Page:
If your team can only field 10 or less players for the next match, you may bring Journeymen onto your team for free until your team can field 11 players for the next match. A Journeyman is always a player from a 0-16 allowed position on your team’s roster, counts his normal rookie cost towards your total team value, but has the Loner skill as they are unused to playing with your team. Journeymen may take the total players on your team (including injured players) to more than 16 at this point.
Journeymen are one of the new rules changes that were introduced in LRB5. One of the previous issues in the rules were when teams get badly beaten up in a game, they have a very hard time trying to recover afterwards. Journeymen allow you to field a team of eleven players in every match that you play. This is in order to try and cut down on the number of teams that just get restarted. It is far more rewarding and adds team character to have fought back from a set back instead of just abandoning the team. Team history is another fun facet of the game if playing in a league with progression.
It may appear fairly straight forward in their use, if you have less than eleven players, just use them until you can afford to replace them. This may not always be the case however. If you lose more than one player, especially if they are positional players as well, you may decide not to just replace them one by one as soon as you can afford them. If they just die straight away in the next game after you bought them you are straight back in square one. It may be better to save up and then buy a few replacement players all in one go.
So you have Journeymen players for this game, what do you actually do with them? There are a few things to consider about them. First they all come with Loner, so they don’t make the best use of rerolls, you will want to utilise them on the pitch doing roles where they either make no dice rolls at all, or non vital rolls which you can get away with if they don’t fail. Second thing to consider is that they are not permanent players on your team, if they get hurt it is no big deal as you will just get another one to use the following game if you are still short. The last point is that they are going to be one of your non positional players, typically the least skilful/useful player that your team can usually get.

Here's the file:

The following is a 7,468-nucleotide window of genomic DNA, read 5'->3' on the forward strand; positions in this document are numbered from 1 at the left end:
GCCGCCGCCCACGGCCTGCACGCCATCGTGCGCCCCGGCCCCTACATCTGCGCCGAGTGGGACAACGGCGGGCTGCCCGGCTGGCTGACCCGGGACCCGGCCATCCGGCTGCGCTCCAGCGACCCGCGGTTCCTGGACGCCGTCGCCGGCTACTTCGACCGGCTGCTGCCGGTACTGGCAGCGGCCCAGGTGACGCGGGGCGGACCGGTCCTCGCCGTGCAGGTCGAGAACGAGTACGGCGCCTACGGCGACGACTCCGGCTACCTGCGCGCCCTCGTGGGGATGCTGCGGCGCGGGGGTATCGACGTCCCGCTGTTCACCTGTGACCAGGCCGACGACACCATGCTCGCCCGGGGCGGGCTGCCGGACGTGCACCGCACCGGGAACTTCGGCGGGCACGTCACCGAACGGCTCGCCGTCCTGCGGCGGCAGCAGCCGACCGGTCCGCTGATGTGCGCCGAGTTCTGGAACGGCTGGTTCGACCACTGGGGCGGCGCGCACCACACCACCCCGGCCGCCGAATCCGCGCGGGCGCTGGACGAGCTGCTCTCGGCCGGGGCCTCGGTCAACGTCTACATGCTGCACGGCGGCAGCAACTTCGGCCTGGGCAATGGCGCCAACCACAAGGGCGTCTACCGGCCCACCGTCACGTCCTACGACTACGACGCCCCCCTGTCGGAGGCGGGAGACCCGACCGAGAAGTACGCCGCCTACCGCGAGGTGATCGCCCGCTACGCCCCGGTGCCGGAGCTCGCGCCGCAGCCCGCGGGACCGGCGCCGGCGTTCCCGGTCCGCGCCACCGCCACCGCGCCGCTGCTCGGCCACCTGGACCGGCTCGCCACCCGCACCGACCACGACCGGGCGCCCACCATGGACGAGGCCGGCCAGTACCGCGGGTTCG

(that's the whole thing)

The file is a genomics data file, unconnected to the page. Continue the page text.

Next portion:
Considering those three points, it would appear they are best used to tie up the opposition and take all the hits that you don’t want your own players to take. They can either get injured or just stand up to get hit again the following turn, neither of which requires a dice roll on your part. Typically they will be the ones you put on the Line of Scrimmage when you are kicking the ball, leaving the three free blocks the opposition are open to have being against any Journymen you have.
Any ball handling is usually best left to your permanent players, they will be more reliable because they can use rerolls freely and you will also want to keep the SPP from completions and scoring. This doesn’t mean that you can’t use Journeymen for these things and if a situation dictates they are in the best position to do so, then by all means go ahead and do so, even more reason to do so if you are out of team rerolls as well.
Just because Journymen are best use to your team by doing the dirty work of getting beaten up, it doesn’t mean that they won’t get any SPP. Sometimes you need to pass with them, or even score, they can on occasion get casualty points as well and there is always the chance they will get the MVP as well. Should this happen you are given the option to pay for them after the match and keep their SPP. Should this happen and you can afford them, it is probably worth doing, especially if they got quite a few. If you are saving up in order to purchase new players all in one go then you may be tempted to skip over them if they only have the one or two SPP, though the race you are using will make a difference as well.